Chairman - Public Corporations

Public Corporations

There are three types of chairman in public corporations.

  • The CEO may also hold the title of chairman, resulting in an executive chairman. In this case, the board frequently names an independent member of the board as a lead director.
  • Executive chairman – the chairman's post may also exist as an office separate from that of CEO, and it is considered an executive chairman if that titleholder wields influence over company operations, such as Steve Case of AOL Time Warner and Douglas Flint of HSBC. In particular, the Group Chairmanship of HSBC is considered the top position of that institution, outranking the Chief Executive, and is responsible for leading the board and representing the company in meetings with government figures. Prior to the creation of the group management board in 2006, HSBC's chairman essentially held the duties of a chief executive at an equivalent institution, while HSBC's chief executive served as the deputy. After the 2006 reorganization, the management cadre ran the business, while the chairman oversaw the controls of the business through compliance and audit and the direction of the business.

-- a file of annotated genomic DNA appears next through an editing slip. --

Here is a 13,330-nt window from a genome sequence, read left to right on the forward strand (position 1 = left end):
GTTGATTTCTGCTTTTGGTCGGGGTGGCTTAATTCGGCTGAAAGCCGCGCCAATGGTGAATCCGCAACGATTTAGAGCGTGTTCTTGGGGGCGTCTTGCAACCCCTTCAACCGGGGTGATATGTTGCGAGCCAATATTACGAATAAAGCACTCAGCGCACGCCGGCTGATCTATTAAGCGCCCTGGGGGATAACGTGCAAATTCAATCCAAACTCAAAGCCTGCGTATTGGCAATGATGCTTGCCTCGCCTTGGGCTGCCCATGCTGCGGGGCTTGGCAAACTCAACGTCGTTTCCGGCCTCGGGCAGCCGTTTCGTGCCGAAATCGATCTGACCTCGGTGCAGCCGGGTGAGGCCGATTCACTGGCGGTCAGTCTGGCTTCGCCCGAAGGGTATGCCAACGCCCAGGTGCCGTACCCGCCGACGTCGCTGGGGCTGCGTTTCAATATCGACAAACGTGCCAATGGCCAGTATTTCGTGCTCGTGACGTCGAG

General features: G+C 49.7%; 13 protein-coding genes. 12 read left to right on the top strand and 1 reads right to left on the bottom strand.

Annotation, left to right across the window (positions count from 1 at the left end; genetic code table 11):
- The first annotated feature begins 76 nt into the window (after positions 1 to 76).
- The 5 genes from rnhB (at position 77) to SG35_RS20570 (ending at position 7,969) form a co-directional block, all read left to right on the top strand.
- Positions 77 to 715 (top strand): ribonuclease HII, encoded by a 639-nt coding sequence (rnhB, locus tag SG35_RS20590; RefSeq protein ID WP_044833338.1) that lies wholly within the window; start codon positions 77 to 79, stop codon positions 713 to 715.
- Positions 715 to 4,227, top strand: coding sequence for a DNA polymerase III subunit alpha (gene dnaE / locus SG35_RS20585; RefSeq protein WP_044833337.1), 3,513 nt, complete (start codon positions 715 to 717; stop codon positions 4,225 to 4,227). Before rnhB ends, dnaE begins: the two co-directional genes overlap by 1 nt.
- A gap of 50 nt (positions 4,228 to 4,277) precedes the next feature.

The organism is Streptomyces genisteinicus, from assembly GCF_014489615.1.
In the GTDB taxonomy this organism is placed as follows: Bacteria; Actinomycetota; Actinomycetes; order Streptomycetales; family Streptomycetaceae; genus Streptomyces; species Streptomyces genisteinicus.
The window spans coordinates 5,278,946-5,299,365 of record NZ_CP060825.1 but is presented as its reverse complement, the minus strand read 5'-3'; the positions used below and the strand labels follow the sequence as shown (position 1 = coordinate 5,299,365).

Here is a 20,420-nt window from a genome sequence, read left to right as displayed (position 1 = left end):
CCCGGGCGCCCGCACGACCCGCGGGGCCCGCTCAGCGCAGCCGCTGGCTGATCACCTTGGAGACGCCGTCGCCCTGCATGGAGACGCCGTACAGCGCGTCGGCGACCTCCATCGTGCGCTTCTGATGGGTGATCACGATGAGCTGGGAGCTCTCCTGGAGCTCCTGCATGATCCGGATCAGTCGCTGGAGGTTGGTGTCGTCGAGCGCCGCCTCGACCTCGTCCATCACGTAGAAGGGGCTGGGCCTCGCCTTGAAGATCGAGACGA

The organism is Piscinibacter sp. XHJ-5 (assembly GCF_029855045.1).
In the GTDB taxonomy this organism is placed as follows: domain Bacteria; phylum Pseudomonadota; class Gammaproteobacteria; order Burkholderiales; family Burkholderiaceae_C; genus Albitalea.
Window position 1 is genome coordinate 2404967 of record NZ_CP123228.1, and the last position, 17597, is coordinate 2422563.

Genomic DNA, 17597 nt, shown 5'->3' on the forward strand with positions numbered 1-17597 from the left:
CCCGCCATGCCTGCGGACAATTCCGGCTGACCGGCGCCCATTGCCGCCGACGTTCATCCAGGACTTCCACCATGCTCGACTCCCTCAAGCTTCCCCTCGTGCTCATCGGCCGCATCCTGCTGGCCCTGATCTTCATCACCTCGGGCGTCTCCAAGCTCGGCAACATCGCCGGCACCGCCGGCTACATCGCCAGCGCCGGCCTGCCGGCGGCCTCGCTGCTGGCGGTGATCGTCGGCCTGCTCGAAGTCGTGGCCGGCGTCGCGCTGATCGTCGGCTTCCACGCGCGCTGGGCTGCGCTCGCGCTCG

• Non-executive chairman – also a separate post from the CEO, unlike an executive chairman, a non-executive chairman does not interfere in day-to-day company matters. Across the world, many companies have separated the roles of Chairman and CEO, often resulting in a non-executive chairman, saying that this move improves corporate governance.

The non-executive Chairman's duties are typically limited to matters directly related to the board, such as:

  • Chairing the meetings of the board.
  • Organizing and coordinating the board's activities, such as by setting its annual agenda.
  • Reviewing and evaluating the performance of the CEO and the other board members.

Many U.S. companies have an executive chairman, and this method of organization is sometimes called the American model. Having a non-executive chair is common in the United Kingdom and Canada, and is sometimes called the British model. Expert opinion is rather evenly divided over which is the preferable model overall.

Companies with both an executive chairman and a CEO include Ford, HSBC, Google, and HP.

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